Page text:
While Cap wears his uniform, there is an assumption in the public that his services are being provided by the United States. If he goes rogue and continues to wear the uniform, there is a possibility of confusion in the consumers of his services. If I work for McD’s, and they make me buy a uniform, and I later quit, they can’t keep me from wearing a McD’s uniform… but they CAN keep me from wearing a McD’s uniform at my new job across the street, at the BK.

      • TimothyAWiseman

        @James Pollock
        I had to look up the Clayton Moore case on Wikipedia, but it seems Clayton Moore (as the defendant) won that and had the right to continue wearing his costume. Without actually digging up the entire ruling, that seems to speak that trademark generally could not be used to stop someone from wearing something.

        You do bring up a great point with the McDonald’s uniform situation that I had not considered. But that still seems to be somewhat narrow and it would bring up the question of whether Cap was actually providing a service and doing so in a way to confuse a consumer. If the government wanted to stop him, I think they would be better off arguing the impersonating and officer angle or (assuming they did retain title) reclaiming the physical items.

        @Mark Biggar
        As Derek Lyons pointed out, veterans do retain a very limited to continue to wear their uniform. But while a blind eye is turned towards most ceremonial uses even if they aren’t technically allowed, that would probably stop quickly if someone was found using it outside of the ceremonies Derek mentioned.

        As for using their old titles, they generally don’t and can’t, at least not in the way they did while active duty. There is something of a distinction between veterans in general and retirees in particular. Retirees, especially those with high rank, officially carry forward some of the appertunances of office and can use their old titles more freely than someone who exited the service before retirement. But even Retirees are required to highlight they are retired. Veterans who did not retire can certainly reference their old rank when highlighting their experience, but not actually use it the way active duty or even retirees do.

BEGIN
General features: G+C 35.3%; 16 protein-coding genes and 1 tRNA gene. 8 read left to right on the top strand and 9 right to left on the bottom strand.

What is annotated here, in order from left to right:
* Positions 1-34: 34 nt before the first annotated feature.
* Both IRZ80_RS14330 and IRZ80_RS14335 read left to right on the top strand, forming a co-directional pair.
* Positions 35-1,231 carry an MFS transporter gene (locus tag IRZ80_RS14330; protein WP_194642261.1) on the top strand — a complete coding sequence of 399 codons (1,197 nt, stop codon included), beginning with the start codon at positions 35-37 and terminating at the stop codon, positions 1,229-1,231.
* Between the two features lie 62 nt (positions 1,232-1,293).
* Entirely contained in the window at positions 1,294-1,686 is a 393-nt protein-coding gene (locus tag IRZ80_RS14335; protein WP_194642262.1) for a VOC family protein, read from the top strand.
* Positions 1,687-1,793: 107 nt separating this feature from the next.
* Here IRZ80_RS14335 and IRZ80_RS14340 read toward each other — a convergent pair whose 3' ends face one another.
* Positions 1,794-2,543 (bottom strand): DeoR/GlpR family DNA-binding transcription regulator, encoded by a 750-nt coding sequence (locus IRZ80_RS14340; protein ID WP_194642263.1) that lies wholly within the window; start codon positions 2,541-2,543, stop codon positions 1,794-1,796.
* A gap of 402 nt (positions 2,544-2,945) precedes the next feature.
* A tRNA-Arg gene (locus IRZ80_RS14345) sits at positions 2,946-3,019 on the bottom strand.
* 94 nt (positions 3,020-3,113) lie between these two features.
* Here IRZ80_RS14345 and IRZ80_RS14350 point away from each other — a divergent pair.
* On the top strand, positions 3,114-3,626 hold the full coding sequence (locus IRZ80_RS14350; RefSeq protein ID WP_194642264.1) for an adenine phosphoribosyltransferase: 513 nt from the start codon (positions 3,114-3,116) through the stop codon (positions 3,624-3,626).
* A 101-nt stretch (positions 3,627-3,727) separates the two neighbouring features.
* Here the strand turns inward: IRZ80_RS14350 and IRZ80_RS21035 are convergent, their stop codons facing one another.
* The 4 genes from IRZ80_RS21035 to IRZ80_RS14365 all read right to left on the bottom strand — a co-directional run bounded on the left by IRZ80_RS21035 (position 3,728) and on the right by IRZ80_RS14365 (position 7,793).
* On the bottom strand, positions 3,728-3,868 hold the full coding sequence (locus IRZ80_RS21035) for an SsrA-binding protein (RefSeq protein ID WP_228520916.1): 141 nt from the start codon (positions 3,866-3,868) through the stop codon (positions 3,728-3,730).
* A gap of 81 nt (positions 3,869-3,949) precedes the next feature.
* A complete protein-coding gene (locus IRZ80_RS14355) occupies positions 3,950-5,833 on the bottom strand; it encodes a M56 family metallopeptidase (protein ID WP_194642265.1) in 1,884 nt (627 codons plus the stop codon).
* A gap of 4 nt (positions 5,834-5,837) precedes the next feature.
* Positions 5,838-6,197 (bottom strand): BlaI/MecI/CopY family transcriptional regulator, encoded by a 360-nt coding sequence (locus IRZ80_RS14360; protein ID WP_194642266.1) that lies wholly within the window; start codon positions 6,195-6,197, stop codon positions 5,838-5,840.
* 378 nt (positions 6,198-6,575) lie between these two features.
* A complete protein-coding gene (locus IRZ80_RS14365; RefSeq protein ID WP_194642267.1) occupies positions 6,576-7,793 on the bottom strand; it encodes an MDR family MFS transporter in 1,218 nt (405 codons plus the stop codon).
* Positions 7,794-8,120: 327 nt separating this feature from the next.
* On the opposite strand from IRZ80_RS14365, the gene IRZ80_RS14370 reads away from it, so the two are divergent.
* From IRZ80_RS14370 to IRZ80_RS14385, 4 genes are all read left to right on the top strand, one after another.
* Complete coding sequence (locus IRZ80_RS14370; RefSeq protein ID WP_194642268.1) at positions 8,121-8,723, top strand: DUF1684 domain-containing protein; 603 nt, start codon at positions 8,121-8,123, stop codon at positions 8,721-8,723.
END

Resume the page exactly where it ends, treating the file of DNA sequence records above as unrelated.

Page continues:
5. “I. Who Owns Captain America’s Shield?

    The answer seems to be “the US military.” This is true of other military-issue equipment, including weapons and body armor. ”

    Nit: That’s really only true above a certain value… I still have the Bosun’s knife that I was issued because I had a maneuvering watch topside. I had my foul weather jacket for many years after I left the service (until some SOB stole it).

    • I’m in the Army, not the Navy, so maybe your Service does things differently, I’m not totally sure that there’s a “value” above which that’s true. I suspect that whoever issued your knife either forgot to sign it to you or it fell through the supply system’s cracks. (I have a few items like that in my closet). Your foul weather jacket, as clothing, may or may not fit into an exemption where they let you keep it. Do you recall if it was issued as a clothing bag item, or was it issued as organizational equipment?

      Normally small durable items like those things are supposed to be turned in, but since they’re so small, they’re not tracked on the unit Property Book and often get forgotten about when commander’s change out. Now, Organizational Clothing and Individual Equipment (OCIE) is usually hand-receipted to the individual, but will often have things (like clothing that touches the body) that will be transferred to the individual upon ETS. Looking at my own clothing record I only see shirts, hats, polypro (long underwear) and Army Combat Uniform items issued downrange for ETS transfer.